The Life Is Good Company sued Florida-based Viral Style LLC for trademark infringement, unfair competition, counterfeiting, and passing off. Viral Style operates www.viralstyle.com, which allowing users to design and sell their own t-shirts, hats, mugs and the like. Life Is Good alleges that Viral Style’s users have infringed it incontestable registration to “LIFE IS GOOD” and that Viral Style itself has infringed the mark by making the shirts designed by its users. Life Is Good further contests that Viral Style’s “Intellectual Property Complaint Policy” does not meet the safe harbor requirements of the Digital Millenium Copyright Act (“DCMA”) because it provides no method for screening a design to ensure it does not infringe another’s intellectual property rights and does not bar repeat offenders from the site, and in any event that the DCMA safe harbor provisions apply only to copyright, and not to trademark claims.
Judge Hillman denied Marshall’s motion for attorneys’ fees. The lawsuit involved a dispute over whether the plaintiff should have been named as a co-author of a PLoS Biology paper, which would have given him the right to retract its publication. Marshall prevailed and moved for fees under 17 U.S.C. § 505, which allows for the discretionary award of costs and fees to a prevailing party in a copyright suit. Using his discretion, Judge Hillman determined that Mallon’s position was not objectively unreasonable and was not brought in bad faith, and that Mallon was unlikely to file more such suits, eliminating the need to impose fees for the purpose of deterrence.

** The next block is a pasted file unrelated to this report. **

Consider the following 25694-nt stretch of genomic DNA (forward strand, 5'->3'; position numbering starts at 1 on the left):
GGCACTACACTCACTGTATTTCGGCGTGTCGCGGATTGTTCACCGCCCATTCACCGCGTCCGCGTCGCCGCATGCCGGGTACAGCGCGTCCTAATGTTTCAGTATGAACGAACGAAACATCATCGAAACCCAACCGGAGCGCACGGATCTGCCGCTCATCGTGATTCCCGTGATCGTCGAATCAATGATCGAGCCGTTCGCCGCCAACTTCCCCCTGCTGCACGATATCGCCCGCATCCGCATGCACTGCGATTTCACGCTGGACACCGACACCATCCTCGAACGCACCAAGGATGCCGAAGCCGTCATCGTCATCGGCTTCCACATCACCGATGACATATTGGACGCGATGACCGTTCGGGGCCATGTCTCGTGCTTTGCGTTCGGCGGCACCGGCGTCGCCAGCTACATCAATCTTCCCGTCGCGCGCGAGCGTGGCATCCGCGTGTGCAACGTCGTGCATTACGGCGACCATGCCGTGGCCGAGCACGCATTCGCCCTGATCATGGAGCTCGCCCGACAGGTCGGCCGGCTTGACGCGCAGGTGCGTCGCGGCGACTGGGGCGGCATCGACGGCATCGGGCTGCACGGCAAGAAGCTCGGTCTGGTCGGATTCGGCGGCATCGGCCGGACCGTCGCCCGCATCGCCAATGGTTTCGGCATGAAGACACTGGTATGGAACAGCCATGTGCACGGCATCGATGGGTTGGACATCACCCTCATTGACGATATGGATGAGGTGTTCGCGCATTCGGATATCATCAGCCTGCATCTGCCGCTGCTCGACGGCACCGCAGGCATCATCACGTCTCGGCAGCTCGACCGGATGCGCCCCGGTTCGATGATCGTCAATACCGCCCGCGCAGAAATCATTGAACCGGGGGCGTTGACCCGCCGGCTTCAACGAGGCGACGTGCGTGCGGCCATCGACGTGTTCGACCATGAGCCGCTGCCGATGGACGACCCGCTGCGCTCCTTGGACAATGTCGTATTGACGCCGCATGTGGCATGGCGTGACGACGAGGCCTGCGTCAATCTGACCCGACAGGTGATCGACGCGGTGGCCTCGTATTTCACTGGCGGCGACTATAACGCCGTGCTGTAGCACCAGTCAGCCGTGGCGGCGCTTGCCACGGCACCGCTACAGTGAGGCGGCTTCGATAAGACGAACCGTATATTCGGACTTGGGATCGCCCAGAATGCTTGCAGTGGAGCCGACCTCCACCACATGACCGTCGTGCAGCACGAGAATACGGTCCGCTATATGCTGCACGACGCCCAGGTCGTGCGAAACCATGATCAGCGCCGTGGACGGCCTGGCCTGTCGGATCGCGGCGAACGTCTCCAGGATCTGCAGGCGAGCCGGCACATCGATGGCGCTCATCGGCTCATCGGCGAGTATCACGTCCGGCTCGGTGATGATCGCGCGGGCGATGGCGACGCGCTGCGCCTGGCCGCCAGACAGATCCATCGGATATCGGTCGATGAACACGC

A complaint was filed by David Oppenheimer and his company, Performance Impressions, LLC, against CIEE, Inc., alleging misuse of an aerial photograph of the Isle of Palms in South Carolina taken by Mr. Oppenheimer. CIEE (Council on International Education Exchange) is an organization that runs study abroad programs. CIEE is accused of using one of Mr. Oppenheimer’s photographs on its website without authorization.